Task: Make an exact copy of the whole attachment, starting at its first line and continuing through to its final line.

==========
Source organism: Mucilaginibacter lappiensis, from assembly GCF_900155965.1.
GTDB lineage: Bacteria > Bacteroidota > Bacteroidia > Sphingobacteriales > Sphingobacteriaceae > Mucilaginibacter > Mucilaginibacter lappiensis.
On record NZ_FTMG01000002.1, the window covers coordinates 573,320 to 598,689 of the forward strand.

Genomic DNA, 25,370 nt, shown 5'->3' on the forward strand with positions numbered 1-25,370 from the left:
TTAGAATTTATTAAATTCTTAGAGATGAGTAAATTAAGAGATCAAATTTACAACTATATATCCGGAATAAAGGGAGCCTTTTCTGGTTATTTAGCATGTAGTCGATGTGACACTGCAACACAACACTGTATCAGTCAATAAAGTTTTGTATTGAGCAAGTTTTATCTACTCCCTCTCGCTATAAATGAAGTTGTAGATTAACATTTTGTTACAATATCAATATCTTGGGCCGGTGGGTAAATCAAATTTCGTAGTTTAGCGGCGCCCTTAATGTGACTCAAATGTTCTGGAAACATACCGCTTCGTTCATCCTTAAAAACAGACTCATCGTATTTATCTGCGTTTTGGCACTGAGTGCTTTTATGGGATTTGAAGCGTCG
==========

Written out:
Source organism: Mucilaginibacter lappiensis, from assembly GCF_900155965.1.
GTDB lineage: Bacteria > Bacteroidota > Bacteroidia > Sphingobacteriales > Sphingobacteriaceae > Mucilaginibacter > Mucilaginibacter lappiensis.
On record NZ_FTMG01000002.1, the window covers coordinates 573,320 to 598,689 of the forward strand.

Genomic DNA, 25,370 nt, shown 5'->3' on the forward strand with positions numbered 1-25,370 from the left:
TTAGAATTTATTAAATTCTTAGAGATGAGTAAATTAAGAGATCAAATTTACAACTATATATCCGGAATAAAGGGAGCCTTTTCTGGTTATTTAGCATGTAGTCGATGTGACACTGCAACACAACACTGTATCAGTCAATAAAGTTTTGTATTGAGCAAGTTTTATCTACTCCCTCTCGCTATAAATGAAGTTGTAGATTAACATTTTGTTACAATATCAATATCTTGGGCCGGTGGGTAAATCAAATTTCGTAGTTTAGCGGCGCCCTTAATGTGACTCAAATGTTCTGGAAACATACCGCTTCGTTCATCCTTAAAAACAGACTCATCGTATTTATCTGCGTTTTGGCACTGAGTGCTTTTATGGGATTTGAAGCGTCG